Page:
Be joyful in hope.
Hope, when one’s faith is placed in Christ, is a confident expectation that everything is going to work out the way it should, because God is sovereign, and because he is good. Neither God, nor the Hope we place in him, changes. They are solid.
Notice that it doesn’t say to be “joyful in affliction.” We don’t have to “like” our trials in order to experience Joy. In the book of James, we are told to rejoice when we face various trials (James 1:2-4). Do these passages contradict one another? Not at all! We don’t rejoice because we are having trials, but because of our knowledge that the trials are producing good things in us. Namely, perseverance and maturity. We rejoice because our trials are never pointless. Ever. Our Joy rests in our Hope of God’s faithful working in us and through our trials.
No one enjoys being a martyr, but every martyr enjoys God’s presence, and his faithfulness through the fire, and find themselves able to be patient in their affliction.
Certainly, Joy and Hope are still present in our trials, because those things are not emotions. Instead, they are pieces of the foundation we stand on, which is Salvation by Grace, through Faith in Christ. They are not necessarily evident in our outward expression (though they can be), but they are evident in the way we endure our afflictions. In our Patience to withstand each fiery trial. To endure, to persevere, to grow through it instead of admitting defeat and cursing God.
Patient in affliction.
And what is Patience? Dictionary.com defines it this way:
1. the quality of being patient, as the bearing of provocation, annoyance, misfortune, or pain, without complaint, loss of temper, irritation, or the like.
2. an ability or willingness to suppress restlessness or annoyance when confronted with delay: to have patience with a slow learner.
3. quiet, steady perseverance; even-tempered care; diligence: to work with patience.
Where do these abilities to suffer without complaint, to suppress annoyance, to have diligence come from? I would argue they flow out of our joyfulness in Hope, enabled by the indwelling of the Holy Spirit in us.
When we know that God is with us, from before the beginning of time, and all the way into eternity, then Patience makes more sense. Why not actually believe what we know to be true? That God really does work all things together for our good?
Of course, because we are flesh-and-blood creatures, we are very much subject to temptation to be the opposite of patient. We know we ought to be, but we struggle, because Patience is a virtue that is hard to exercise, day in and day out, twenty-four-seven. Moment by moment, in everything, all the time. That’s a lot to ask of creatures such as we are.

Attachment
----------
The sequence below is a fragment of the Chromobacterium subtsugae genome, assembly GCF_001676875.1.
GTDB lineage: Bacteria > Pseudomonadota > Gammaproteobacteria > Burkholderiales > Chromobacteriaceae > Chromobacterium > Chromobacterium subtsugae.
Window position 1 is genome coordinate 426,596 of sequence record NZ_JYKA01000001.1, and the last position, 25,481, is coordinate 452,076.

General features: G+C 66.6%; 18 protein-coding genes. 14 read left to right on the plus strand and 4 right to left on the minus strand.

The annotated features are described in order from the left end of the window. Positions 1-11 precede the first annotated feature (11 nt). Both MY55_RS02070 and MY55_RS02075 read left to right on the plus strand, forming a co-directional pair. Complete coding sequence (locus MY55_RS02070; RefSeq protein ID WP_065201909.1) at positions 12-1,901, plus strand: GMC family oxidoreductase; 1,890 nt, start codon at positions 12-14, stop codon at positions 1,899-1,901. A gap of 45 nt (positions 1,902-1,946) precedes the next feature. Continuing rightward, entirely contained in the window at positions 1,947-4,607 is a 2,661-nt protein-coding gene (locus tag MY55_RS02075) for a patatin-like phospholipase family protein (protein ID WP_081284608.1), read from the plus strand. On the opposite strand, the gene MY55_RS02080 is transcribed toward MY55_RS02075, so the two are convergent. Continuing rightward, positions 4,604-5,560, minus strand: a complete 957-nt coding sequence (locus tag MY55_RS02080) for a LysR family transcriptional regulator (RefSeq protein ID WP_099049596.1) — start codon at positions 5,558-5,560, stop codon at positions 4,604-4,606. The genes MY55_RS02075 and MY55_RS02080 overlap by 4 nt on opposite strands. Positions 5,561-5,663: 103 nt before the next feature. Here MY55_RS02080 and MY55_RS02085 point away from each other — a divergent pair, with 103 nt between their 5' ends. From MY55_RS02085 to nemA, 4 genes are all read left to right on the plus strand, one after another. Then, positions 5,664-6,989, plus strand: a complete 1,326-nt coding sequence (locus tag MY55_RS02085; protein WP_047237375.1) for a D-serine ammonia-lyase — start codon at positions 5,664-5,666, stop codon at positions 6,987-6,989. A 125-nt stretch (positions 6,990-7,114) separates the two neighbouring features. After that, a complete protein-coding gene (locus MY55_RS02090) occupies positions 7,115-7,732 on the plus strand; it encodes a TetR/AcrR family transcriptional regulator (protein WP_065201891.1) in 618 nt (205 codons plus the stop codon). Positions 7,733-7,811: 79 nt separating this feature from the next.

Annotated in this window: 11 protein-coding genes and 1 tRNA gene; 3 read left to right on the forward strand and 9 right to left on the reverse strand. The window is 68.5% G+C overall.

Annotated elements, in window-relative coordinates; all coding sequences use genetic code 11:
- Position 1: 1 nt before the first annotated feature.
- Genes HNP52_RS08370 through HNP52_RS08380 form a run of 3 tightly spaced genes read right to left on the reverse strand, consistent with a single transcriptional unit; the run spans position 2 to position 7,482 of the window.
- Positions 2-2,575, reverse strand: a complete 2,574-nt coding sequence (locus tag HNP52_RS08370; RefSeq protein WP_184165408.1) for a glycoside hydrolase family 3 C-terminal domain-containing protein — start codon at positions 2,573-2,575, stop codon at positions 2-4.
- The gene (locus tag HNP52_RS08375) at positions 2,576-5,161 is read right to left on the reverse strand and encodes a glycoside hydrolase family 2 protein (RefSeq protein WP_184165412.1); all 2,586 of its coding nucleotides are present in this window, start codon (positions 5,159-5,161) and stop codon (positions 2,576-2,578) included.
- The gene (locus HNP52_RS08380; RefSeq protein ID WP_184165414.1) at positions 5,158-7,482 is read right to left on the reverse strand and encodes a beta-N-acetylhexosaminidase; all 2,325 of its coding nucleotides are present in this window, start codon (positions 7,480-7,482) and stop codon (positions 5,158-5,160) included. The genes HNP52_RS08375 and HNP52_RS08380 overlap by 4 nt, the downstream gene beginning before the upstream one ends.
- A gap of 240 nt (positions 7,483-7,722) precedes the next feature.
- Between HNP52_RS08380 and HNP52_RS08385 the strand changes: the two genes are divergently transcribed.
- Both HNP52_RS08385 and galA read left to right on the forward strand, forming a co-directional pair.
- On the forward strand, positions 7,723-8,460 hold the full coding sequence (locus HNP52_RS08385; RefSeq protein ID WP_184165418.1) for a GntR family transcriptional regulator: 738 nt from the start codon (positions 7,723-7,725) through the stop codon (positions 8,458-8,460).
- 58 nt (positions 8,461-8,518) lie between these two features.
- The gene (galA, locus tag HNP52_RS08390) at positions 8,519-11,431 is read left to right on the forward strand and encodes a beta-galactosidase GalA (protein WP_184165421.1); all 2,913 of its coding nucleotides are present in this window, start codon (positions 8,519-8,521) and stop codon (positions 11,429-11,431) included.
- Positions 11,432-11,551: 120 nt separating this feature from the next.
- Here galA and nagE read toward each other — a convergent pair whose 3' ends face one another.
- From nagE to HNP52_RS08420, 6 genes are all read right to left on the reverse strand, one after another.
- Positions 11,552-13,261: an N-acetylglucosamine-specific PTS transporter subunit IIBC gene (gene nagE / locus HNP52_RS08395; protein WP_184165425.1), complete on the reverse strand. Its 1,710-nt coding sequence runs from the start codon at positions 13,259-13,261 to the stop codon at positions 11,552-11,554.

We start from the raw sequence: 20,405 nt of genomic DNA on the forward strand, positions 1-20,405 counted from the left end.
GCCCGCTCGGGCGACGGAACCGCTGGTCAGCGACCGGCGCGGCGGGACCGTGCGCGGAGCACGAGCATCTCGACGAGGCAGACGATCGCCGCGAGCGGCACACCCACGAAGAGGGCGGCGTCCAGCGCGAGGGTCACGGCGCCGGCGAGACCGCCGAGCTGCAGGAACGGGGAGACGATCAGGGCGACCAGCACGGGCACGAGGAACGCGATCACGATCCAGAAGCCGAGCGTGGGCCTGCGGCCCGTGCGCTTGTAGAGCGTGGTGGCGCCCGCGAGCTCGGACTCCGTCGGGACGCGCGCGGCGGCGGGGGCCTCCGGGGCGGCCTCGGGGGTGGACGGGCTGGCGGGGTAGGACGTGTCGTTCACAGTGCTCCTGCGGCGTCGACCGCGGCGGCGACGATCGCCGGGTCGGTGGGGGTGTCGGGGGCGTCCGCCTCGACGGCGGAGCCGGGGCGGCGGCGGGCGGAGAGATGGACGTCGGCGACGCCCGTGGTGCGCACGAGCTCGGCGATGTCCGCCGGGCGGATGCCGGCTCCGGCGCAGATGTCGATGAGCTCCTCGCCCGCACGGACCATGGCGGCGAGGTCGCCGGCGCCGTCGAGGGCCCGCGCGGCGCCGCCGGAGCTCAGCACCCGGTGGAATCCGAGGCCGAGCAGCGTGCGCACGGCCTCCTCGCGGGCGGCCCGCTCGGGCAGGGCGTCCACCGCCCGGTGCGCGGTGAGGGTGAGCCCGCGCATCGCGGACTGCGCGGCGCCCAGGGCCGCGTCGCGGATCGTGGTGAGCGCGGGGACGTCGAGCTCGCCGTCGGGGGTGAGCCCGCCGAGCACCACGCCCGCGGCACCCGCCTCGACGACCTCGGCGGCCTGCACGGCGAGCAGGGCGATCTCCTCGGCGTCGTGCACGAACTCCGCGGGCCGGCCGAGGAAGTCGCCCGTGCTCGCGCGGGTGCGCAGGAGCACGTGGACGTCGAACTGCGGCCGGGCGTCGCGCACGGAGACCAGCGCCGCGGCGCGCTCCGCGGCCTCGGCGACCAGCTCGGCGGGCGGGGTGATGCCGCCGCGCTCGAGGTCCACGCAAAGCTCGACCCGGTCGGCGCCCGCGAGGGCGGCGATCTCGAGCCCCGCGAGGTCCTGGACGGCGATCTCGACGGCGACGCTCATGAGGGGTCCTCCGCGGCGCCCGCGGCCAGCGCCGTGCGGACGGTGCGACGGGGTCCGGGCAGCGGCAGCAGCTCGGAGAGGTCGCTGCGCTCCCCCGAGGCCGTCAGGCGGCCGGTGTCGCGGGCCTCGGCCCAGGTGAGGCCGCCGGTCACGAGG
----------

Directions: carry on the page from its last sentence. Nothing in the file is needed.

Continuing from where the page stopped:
We will never lose our Joy, but our Patience? That’s quite another story. Patience is a choice we must make in the midst of emotions we have no control over. It is a discipline in which we need help.
So, we learn to be faithful in prayer.
Faithful in prayer.
Be joyful in hope, because our hope is more than a fleeting wistfulness.
Be patient in affliction, because we know that God is good, and it will not last forever.
Be faithful in prayer, because that is the natural overflow of joy and patience. We trust in God’s goodness and sovereignty, but we struggle to be patient, so we cry out to him, knowing he hears us and will answer and help us. Indeed, he will do in us and for us what he asks of us to do. (1 Thessalonians 5:23-24)
Ultimately, we are not called to be happy. We are not called to like every circumstance we face. In fact, I would argue that there are some circumstances it is acceptable to utterly hate and abhor. We are called to stand, to endure, and to be faithful in our relationship to God in the midst of our circumstances, and to trust that he has us in the palm of his hand. He will not let us go.
Remember where your Hope lies, and take Joy in that Hope.
Let that motivate you to be patient in trials, struggles, and afflictions.
Don’t try to be patient on your own. Be faithful in prayer, and God will help you. Indeed, he will do it for you and in you, in spite of yourself.
God is so good.
I am not a Bible scholar, but this verse has been reverberating through my mind, and I had to share my thoughts. I hope this encourages anyone struggling, though I’m sure there are errors in my reasoning.
Please, know that I have not mastered this by any means, but I want to. I’m still struggling to apply this to myself and my own struggles. How is this supposed to look in me? I don’t really know just yet, but I pray that God opens my eyes, softens my heart, and works the transformation he has in mind for me, in spite of me.
Thanks for reading. When you read this verse, what does it say to you?
Grace & Peace,